abusesaffiliationarrow-downarrow-leftarrow-rightarrow-upattack-typeburgerchevron-downchevron-leftchevron-rightchevron-upClock iconclosedeletedevelopment-povertydiscriminationdollardownloademailenvironmentexternal-linkfacebookfiltergenderglobegroupshealthC4067174-3DD9-4B9E-AD64-284FDAAE6338@1xinformation-outlineinformationinstagraminvestment-trade-globalisationissueslabourlanguagesShapeCombined Shapeline, chart, up, arrow, graphLinkedInlocationmap-pinminusnewsorganisationotheroverviewpluspreviewArtboard 185profilerefreshIconnewssearchsecurityPathStock downStock steadyStock uptagticktooltiptwitteruniversalityweb

Diese Seite ist nicht auf Deutsch verfügbar und wird angezeigt auf English


24 Sep 2019

Kevin Stankiewicz, CNBC

Ex-Twitter CEO says social media platforms shouldn’t ‘treat every account equally’

Alle Tags anzeigen

Former Twitter CEO Dick Costolo told CNBC on Monday that the social media company should give different sharing permissions to different types of accounts as a way to improve discourse on its platform. “You have to start treating all these accounts differently,” Costolo said... “You’ve got high authority accounts, like newspaper accounts … that may be allowed to tweet things that a user that just signed up yesterday and has zero followers shouldn’t.”... Twitter has recently shown a willingness to differentiate among accounts, announcing in June a new feature that would label tweets from influential government officials who violate its content policies instead of taking the posts down.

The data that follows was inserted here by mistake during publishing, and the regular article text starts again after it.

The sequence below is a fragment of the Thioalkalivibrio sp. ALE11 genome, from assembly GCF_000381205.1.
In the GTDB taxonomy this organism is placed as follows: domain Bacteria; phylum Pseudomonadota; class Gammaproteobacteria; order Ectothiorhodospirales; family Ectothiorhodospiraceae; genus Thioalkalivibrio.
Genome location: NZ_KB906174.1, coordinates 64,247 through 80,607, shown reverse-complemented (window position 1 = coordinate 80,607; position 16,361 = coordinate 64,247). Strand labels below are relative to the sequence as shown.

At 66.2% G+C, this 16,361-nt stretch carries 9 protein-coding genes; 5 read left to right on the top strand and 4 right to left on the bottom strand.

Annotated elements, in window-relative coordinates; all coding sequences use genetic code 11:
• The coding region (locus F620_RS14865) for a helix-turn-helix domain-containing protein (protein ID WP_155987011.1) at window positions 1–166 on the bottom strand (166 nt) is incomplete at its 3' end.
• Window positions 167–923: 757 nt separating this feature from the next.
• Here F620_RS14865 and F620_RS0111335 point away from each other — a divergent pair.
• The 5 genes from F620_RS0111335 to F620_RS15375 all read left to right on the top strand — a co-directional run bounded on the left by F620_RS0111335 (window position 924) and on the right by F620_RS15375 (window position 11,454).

... Twitter and other social media companies such as Facebook have faced scrutiny over the way they regulate — or fail to regulate — content. Critics argue the companies should do more to crack down on discriminatory and offensive content. Others believe the platforms should not be restrictive, and some argue they should apply the free speech standards of the First Amendment, which applies to how government entities regulate speech, not publicly traded companies.